Amazingly, all the Big East teams have a positive ranking comparison in this review.  The bottom 5 have both rankings within 5%.  Outside of Pittsburgh and West Virginia, the other 6 teams are all clustered in the 50s and 60s in  overall recruiting rank. Due to the very weak overall recruiting in the Big East, this is not too much of a surprise.  Cincinnati, Connecticut and Louisville at easily the top 3 and national leaders in this review as well.  Teams are developing players at or above expected levels so the Big East simply needs to get better players as their recruiting average is by far the worst in the country.

National Draft Pick/Recruiting Rank Ratio

Top 25 Draft Pick Totals (’05-’11)

Top 25 Recruiting Classes (’02-’08) Ranked

1.0 Published April 27, 2011

2.0 Revised January 4th, 2012 with 2011 NFL Draft numbers


22 Responses to The Best/Worst of Recruiting & Developing NFL Draft Picks

  1. Great, great work, Dave.

  2. Well done…. All fans say recruiting rankings are meaningless, Iowa and Wisconsin fans can say it with conviction. I think another part to keep in mind is winning percentage. Some players are rated high based on their college potential, and not necessarily their pro potential. Especially at the QB position. 6’0 QBs are fairly common for the college game, but not in the NFL Draft.
    outstanding read. I’d like to see the column referenced every time someone says the services are biased against their teams.

    • cfbmatrix says:

      Thanks Scott – Any fan saying there is bias could potentially do so for one single season, but over many years? No way. It would be impossible to target a few dozen players out of thousands for just a couple of teams. Plus, by stating it, you are under selling the ability of your coach!

      • Bob says:

        Sorry, but your data prove that a SEC bias exists. Well, either it exists or the SEC coaches aren’t as good as ACC, B12 or Big East.

      • cfbmatrix says:

        I am not sure it proves anything other than what fans want to interpret for themselves. As for thee SEC, the biggest issue I see with the ‘study’ is that their recruiting is so high to start there is little room for big improvements over the recruiting ranking. Most of the teams fall within +/- 10% of the two compared rankings. IMO, the most interesting stats are the AQ teams that are on the extremes of positive and negative. Thanks for commenting – Dave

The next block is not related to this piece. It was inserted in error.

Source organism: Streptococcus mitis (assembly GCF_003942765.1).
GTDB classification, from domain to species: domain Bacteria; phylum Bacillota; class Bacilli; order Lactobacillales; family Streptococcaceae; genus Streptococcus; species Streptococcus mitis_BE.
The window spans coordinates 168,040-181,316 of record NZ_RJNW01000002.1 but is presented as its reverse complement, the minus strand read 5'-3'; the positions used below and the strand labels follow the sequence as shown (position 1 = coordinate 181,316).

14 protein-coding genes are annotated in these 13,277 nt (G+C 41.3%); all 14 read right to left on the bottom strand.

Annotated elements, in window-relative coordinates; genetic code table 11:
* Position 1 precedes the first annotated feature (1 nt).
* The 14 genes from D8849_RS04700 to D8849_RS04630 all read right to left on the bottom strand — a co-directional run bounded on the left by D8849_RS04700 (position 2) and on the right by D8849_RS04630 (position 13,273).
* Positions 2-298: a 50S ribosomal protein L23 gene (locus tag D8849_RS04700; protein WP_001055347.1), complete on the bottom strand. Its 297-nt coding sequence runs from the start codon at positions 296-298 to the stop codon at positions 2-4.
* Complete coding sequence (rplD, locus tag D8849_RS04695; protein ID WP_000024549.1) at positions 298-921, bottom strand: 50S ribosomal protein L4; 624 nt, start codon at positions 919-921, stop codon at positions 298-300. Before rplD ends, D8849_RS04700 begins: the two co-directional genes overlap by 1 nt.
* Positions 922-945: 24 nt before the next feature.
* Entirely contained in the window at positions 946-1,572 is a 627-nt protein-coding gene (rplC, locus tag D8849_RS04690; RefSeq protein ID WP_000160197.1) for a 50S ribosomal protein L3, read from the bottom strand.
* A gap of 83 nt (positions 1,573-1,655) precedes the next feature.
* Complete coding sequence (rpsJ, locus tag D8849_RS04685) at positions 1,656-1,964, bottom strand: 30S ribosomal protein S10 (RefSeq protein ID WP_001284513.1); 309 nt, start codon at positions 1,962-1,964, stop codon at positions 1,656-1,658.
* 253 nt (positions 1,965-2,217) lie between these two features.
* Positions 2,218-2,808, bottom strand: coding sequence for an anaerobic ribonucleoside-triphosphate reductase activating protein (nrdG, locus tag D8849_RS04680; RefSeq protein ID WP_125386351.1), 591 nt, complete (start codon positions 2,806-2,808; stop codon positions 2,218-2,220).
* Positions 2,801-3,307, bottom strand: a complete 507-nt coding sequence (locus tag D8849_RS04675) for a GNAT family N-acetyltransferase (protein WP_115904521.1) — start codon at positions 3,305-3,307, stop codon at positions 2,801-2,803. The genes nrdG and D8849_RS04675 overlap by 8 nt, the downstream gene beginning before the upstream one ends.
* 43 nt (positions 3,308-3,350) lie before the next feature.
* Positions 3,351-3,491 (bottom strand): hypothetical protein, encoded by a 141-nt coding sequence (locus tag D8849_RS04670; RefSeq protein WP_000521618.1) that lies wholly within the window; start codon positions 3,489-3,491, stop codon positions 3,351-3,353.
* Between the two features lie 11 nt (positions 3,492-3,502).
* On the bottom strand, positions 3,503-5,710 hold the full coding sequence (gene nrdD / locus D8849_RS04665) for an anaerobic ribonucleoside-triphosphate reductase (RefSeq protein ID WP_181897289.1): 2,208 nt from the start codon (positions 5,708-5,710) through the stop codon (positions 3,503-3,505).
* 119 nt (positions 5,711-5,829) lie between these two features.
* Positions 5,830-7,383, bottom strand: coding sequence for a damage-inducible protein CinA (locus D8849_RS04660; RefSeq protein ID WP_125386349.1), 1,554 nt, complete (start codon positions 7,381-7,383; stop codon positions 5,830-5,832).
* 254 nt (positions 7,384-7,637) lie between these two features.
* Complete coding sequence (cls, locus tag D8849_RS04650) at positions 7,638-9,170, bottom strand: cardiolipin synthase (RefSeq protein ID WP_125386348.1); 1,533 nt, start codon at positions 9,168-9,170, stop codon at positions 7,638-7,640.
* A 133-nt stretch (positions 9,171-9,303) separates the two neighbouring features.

3. Sweet Jonny B says:

    Incredible work. Would love to see an additional layer of analysis added for quality of draftee – weighted by round or even by selection.

  4. Kevin says:

    To me, this serves as further proof that recruiting websites consistently overrate the prospects in SEC country and consistently underrate those in the Midwest and Northeast, Big 10 and to a degree Big East country. This makes perfect business sense for them, as the majority of their subscribers come from the South and thus will continue to come back to a site if they regularly see their school near the top of the recruiting rankings, but it is something to keep in mind when looking at the rankings of sites.

  5. BigJake says:

    Why are you using the NFL draft numbers from 2002-4? Those aren’t going to have anything to do with the classes coming in those years.

    • cfbmatrix says:

      Big Jake – Spot on response. I do agree and will be redoing the entire data sheet at the end of the week to include the 2011 draft. Recruiting classes will be from 2002-2009 and draft from 2004-2011. – Dave

  6. Byrdman55 says:

    Check out those Hawkeyes! It’s nice to see some recognition of what Kirk Ferentz and Co. have been doing in Iowa City for the last few years.

  7. Utahdude says:

    Look at those Utah Utes ! # 1 baby ! And for good reason too. Coach Whittingham and his staff are unbeleivsble with the talent they get, can you say overachievers ???

  8. ChiroGuy87 says: